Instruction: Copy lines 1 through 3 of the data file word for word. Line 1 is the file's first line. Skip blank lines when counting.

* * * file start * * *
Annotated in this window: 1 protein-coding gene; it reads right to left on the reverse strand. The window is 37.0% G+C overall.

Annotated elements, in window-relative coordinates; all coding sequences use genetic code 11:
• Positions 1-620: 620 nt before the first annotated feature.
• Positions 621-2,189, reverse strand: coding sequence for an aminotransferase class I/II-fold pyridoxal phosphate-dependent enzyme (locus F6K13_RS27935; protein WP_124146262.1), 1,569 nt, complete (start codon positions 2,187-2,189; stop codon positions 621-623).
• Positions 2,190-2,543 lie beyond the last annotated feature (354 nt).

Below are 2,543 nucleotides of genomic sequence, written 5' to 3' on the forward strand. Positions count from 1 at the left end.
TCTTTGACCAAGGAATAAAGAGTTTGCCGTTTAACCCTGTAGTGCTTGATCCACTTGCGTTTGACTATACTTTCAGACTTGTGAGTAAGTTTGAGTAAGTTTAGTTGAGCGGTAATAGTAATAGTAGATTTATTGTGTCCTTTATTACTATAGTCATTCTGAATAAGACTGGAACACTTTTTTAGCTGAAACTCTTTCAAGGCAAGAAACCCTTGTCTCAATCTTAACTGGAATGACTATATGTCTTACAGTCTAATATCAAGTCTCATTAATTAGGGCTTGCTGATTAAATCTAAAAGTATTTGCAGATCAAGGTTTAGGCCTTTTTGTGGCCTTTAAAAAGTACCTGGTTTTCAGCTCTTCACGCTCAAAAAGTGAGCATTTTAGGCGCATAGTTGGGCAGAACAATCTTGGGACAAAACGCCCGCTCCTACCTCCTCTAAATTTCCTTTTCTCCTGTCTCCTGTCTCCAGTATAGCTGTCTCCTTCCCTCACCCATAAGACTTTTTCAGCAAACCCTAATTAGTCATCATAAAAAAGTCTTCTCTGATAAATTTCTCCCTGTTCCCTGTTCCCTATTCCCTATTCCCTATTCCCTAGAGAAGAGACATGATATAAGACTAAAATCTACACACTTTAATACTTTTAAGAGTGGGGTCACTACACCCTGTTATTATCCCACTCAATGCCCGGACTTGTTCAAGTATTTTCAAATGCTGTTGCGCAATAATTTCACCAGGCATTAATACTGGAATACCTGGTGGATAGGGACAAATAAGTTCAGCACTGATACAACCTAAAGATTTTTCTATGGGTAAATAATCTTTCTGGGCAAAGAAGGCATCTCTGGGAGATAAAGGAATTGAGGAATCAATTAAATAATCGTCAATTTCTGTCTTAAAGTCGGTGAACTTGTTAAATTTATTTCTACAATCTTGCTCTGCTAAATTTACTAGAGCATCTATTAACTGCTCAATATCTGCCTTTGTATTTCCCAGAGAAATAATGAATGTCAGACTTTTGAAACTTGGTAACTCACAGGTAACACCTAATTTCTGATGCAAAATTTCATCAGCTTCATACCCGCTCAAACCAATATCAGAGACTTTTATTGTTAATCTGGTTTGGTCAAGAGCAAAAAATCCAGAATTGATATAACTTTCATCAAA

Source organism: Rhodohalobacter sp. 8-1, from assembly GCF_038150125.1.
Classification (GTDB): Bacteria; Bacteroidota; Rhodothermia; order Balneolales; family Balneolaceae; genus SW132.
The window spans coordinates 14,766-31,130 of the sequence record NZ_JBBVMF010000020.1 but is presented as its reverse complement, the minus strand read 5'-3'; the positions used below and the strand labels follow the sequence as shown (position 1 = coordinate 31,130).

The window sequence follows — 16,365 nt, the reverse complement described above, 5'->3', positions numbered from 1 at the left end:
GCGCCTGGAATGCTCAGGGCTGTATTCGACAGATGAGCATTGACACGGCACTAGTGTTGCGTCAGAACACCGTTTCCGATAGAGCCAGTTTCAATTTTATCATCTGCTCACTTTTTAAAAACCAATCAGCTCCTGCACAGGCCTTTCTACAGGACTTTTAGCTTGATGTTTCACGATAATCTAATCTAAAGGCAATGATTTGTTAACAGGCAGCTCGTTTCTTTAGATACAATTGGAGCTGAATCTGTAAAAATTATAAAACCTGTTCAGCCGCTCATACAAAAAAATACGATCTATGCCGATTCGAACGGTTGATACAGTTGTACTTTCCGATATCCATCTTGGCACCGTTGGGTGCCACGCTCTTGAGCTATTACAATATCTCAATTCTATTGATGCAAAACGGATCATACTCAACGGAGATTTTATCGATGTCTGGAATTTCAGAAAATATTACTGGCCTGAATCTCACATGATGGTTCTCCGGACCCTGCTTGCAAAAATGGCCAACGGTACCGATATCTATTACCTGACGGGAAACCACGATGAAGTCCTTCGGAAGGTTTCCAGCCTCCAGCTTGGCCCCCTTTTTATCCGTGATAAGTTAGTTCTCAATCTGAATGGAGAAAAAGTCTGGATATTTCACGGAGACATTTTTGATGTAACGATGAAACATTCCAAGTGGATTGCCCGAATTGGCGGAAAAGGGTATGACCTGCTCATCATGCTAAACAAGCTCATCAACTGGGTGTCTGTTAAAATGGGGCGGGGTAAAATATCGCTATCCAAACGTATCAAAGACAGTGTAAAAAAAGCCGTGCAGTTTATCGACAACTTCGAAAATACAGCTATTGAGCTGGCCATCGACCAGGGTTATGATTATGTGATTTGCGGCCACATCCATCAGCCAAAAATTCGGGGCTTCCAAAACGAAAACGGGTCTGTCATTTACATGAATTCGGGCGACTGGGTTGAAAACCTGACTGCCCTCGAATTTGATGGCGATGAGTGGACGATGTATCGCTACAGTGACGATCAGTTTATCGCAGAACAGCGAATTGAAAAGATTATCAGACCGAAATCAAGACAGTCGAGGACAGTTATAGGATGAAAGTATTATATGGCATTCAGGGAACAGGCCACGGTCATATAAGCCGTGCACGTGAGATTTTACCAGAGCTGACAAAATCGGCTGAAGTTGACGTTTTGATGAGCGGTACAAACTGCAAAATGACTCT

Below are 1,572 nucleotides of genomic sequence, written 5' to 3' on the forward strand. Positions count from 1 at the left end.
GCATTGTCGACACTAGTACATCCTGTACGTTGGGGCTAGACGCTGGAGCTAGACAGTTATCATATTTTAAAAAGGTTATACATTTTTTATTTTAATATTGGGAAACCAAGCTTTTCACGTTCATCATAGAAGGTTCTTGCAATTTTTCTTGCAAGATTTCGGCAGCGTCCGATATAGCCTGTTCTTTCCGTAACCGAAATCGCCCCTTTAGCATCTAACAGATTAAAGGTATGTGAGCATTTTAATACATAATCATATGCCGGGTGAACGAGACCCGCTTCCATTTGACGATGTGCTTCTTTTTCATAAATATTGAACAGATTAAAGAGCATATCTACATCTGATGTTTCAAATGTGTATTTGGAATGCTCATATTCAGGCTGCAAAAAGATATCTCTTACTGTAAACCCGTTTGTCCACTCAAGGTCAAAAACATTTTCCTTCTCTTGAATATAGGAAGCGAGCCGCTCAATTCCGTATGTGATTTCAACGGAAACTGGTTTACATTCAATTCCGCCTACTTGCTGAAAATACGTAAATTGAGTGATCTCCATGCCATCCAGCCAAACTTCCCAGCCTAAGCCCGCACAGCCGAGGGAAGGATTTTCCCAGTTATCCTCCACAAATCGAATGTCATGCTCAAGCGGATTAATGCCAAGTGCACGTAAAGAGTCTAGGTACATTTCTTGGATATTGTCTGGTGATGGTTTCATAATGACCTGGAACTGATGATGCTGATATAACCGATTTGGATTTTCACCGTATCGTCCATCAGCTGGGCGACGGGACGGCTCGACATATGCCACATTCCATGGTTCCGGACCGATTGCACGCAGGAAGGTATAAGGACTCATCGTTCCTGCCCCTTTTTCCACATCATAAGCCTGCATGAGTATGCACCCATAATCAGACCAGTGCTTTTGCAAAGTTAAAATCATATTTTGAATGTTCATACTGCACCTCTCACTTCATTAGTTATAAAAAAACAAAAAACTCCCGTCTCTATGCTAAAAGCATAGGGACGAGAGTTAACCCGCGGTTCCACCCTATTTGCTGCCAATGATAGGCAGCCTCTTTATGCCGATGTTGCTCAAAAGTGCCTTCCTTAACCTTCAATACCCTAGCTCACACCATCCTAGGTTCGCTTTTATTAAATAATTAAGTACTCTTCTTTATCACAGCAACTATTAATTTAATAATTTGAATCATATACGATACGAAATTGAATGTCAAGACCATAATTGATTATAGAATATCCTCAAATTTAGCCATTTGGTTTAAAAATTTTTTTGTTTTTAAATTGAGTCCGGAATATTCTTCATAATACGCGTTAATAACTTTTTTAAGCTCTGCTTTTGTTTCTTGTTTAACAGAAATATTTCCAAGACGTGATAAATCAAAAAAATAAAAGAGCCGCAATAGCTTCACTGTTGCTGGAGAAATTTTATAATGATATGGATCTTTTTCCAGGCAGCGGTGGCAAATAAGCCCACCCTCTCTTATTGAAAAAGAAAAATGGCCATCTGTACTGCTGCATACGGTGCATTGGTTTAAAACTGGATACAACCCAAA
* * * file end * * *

Annotated in this window: 1 protein-coding gene; it reads right to left on the reverse strand. The window is 37.0% G+C overall.

Annotated elements, in window-relative coordinates; all coding sequences use genetic code 11:
• Positions 1-620: 620 nt before the first annotated feature.